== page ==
FOLLOWING President Barack Obama's broad-based Climate Action Plan announced last June that described a series of executive actions to reduce carbon pollution and lead international efforts to address global climate change, the Administration released its "Interagency Strategy to Reduce Methane Emissions" on March 28.
The strategy summarizes the sources of methane emissions, commits to new steps to cut emissions of this potent greenhouse gas and outlines the Administration's efforts to improve the measurement of these emissions.
According to a fact sheet from the White House, the strategy builds on progress made to date and takes steps to further cut methane emissions from landfills, coal mining, agriculture and oil and gas systems through voluntary actions and commonsense standards.
Key steps comprise:
* Landfills. This summer, the Environmental Protection Agency will propose updated standards to reduce methane from new landfills and seek public comment on whether to update standards for existing landfills.
* Coal mines. In April, the U.S. Department of the Interior's Bureau of Land Management will release an advance notice of proposed rule-making to gather public input on developing a program for the capture and sale or disposal of waste mine methane on lands leased by the federal government.
* Oil and gas. Building on success in reducing methane emissions from the oil and gas sector through voluntary programs and targeted regulations, the Administration will take new actions to encourage additional cost-effective reductions.
* Agriculture. In June, in partnership with the dairy industry, the U.S. Department of Agriculture, EPA and U.S. Department of Energy will jointly release a "Biogas Roadmap" outlining voluntary strategies to accelerate the adoption of methane digesters and other cost-effective technologies to reduce greenhouse gas emissions in the U.S. dairy sector 25% by 2020.
"Across the country, farmers and ranchers are taking action to protect natural resources, and the Administration's methane reduction strategy provides additional voluntary actions producers can take to cut methane emissions," Agriculture Secretary Tom Vilsack said. "USDA will help producers implement these strategies, including methane capture technologies like anaerobic digesters and biogas systems, which create jobs and allow producers to tap into a $3 billion market for renewable energy.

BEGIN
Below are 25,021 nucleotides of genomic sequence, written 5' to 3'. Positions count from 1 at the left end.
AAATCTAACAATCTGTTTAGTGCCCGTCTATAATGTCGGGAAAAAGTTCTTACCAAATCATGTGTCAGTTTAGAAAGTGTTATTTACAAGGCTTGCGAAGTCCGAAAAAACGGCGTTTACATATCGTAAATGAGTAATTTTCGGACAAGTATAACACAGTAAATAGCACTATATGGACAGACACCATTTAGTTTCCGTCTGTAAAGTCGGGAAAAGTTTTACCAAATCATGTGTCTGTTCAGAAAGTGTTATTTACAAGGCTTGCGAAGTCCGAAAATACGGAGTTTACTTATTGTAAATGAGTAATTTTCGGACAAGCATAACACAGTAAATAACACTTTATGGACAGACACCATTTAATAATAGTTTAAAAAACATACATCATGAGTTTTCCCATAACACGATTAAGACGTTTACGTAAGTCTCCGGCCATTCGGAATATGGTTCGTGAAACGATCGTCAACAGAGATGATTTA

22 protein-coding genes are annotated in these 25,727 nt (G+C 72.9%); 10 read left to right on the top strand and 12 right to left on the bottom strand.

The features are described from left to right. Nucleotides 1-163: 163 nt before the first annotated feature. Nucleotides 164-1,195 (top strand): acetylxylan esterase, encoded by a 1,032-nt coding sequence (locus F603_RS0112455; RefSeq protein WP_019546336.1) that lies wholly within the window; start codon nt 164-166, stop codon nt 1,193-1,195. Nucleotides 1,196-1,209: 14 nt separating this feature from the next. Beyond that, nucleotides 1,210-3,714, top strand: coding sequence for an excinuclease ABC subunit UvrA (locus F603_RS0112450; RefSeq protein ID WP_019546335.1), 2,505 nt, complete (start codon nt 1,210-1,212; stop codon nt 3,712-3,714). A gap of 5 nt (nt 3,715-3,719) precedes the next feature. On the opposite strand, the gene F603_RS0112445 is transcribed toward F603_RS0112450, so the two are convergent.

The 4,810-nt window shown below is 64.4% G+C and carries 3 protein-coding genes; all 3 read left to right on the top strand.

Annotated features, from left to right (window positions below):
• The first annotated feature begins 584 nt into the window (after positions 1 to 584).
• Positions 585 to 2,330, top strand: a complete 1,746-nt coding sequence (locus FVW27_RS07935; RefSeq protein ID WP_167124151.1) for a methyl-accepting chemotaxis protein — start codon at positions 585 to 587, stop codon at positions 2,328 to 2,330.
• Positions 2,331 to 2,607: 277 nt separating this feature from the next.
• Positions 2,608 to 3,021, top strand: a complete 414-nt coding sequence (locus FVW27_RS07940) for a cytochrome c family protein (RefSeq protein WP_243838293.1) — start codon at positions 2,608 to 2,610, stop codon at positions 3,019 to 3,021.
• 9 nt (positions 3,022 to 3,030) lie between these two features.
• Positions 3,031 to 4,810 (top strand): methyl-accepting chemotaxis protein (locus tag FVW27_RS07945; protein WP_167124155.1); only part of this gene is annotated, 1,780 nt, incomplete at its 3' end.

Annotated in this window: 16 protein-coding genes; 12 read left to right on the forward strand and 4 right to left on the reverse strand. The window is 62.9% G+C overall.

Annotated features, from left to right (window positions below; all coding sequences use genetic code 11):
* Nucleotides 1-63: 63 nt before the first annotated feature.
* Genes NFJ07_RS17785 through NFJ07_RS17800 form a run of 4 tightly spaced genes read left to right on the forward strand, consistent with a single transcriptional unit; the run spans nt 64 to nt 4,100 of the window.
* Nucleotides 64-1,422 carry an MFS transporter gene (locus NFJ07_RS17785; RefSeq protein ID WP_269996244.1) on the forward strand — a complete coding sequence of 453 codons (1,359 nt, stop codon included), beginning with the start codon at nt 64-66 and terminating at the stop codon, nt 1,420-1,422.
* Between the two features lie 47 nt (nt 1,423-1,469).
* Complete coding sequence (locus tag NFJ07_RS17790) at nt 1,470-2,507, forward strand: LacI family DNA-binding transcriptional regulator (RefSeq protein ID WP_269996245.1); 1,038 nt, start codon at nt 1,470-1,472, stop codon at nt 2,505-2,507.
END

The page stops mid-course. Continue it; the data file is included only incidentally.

"The voluntary strategies outlined today expand USDA's efforts to mitigate the negative impacts of climate change," Vilsack added, pointing to USDA's recently announced climate hubs (Feedstuffs, Feb. 10).
U.S. dairy farmers, cooperatives, processors, manufacturers and other industry leaders applauded the methane plan, particularly the pending partnership with USDA to develop methane digester technologies.
In its announcement, the White House formally cited the work of the Innovation Center for U.S. Dairy's Sustainability Council, which formed a partnership with USDA to proactively reduce greenhouse gas emissions, including methane.
Through the innovation center, the dairy industry ramped up its efforts more than five years ago to build business value while reducing the environmental impact across the value chain.
"This announcement validates the path the dairy industry is on — one focused on proactive incentives that can increase farm income, not punitive regulations that would add more costs," Jim Mulhern, president and chief executive officer of the National Milk Producers Federation (NMPF), said.
The biogas roadmap will accelerate the adoption of biogas systems and other cost-effective technologies. For example, NMPF said the recovery of nitrogen and phosphorus — valuable soil nutrients — has the potential to make these systems revenue enhancing for dairy farms of all sizes.
NMPF said biogas systems were singled out because of the significant potential they have to help address methane, which is the single largest source of the dairy industry's greenhouse gas emissions. These systems recycle cow manure and food waste into valuable co-products like fertilizer, renewable energy and cow bedding.
The new roadmap will help the industry capitalize on opportunities by:
* Breaking down intergovernmental agency barriers, providing dairy operations with access to resources because the roadmap formally recognizes biogas systems as a proven and effective technology to mitigate environmental risks;
* Stimulating and accelerating research to advance technologies, such as for extracting nutrients from food waste and manure, and
* Attracting additional third-party investment, both financial and technical, to support the U.S. dairy sustainability commitment.